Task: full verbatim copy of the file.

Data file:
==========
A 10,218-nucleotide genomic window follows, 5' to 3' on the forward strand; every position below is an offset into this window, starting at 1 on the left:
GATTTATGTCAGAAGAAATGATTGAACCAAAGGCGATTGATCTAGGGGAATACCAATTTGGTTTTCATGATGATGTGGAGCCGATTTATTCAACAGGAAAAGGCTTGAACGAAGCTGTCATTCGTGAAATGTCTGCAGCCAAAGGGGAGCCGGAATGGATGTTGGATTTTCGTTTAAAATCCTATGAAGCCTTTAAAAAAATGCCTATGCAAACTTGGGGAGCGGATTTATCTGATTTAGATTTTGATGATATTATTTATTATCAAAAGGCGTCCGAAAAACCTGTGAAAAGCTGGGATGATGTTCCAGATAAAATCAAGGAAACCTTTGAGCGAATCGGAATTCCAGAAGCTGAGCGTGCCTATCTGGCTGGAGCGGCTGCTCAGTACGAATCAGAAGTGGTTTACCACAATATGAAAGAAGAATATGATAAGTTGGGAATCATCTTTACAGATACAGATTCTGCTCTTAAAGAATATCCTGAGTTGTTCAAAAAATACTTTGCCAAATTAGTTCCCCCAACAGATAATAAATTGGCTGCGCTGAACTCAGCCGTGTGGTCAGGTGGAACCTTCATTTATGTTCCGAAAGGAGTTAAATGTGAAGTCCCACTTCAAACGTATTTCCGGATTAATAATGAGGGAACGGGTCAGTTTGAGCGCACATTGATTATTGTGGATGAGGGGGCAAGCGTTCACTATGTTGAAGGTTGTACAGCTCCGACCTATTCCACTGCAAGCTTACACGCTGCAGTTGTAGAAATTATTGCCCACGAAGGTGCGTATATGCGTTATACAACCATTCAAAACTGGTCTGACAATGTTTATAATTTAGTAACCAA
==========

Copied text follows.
A 10,218-nucleotide genomic window follows, 5' to 3' on the forward strand; every position below is an offset into this window, starting at 1 on the left:
GATTTATGTCAGAAGAAATGATTGAACCAAAGGCGATTGATCTAGGGGAATACCAATTTGGTTTTCATGATGATGTGGAGCCGATTTATTCAACAGGAAAAGGCTTGAACGAAGCTGTCATTCGTGAAATGTCTGCAGCCAAAGGGGAGCCGGAATGGATGTTGGATTTTCGTTTAAAATCCTATGAAGCCTTTAAAAAAATGCCTATGCAAACTTGGGGAGCGGATTTATCTGATTTAGATTTTGATGATATTATTTATTATCAAAAGGCGTCCGAAAAACCTGTGAAAAGCTGGGATGATGTTCCAGATAAAATCAAGGAAACCTTTGAGCGAATCGGAATTCCAGAAGCTGAGCGTGCCTATCTGGCTGGAGCGGCTGCTCAGTACGAATCAGAAGTGGTTTACCACAATATGAAAGAAGAATATGATAAGTTGGGAATCATCTTTACAGATACAGATTCTGCTCTTAAAGAATATCCTGAGTTGTTCAAAAAATACTTTGCCAAATTAGTTCCCCCAACAGATAATAAATTGGCTGCGCTGAACTCAGCCGTGTGGTCAGGTGGAACCTTCATTTATGTTCCGAAAGGAGTTAAATGTGAAGTCCCACTTCAAACGTATTTCCGGATTAATAATGAGGGAACGGGTCAGTTTGAGCGCACATTGATTATTGTGGATGAGGGGGCAAGCGTTCACTATGTTGAAGGTTGTACAGCTCCGACCTATTCCACTGCAAGCTTACACGCTGCAGTTGTAGAAATTATTGCCCACGAAGGTGCGTATATGCGTTATACAACCATTCAAAACTGGTCTGACAATGTTTATAATTTAGTAACCAA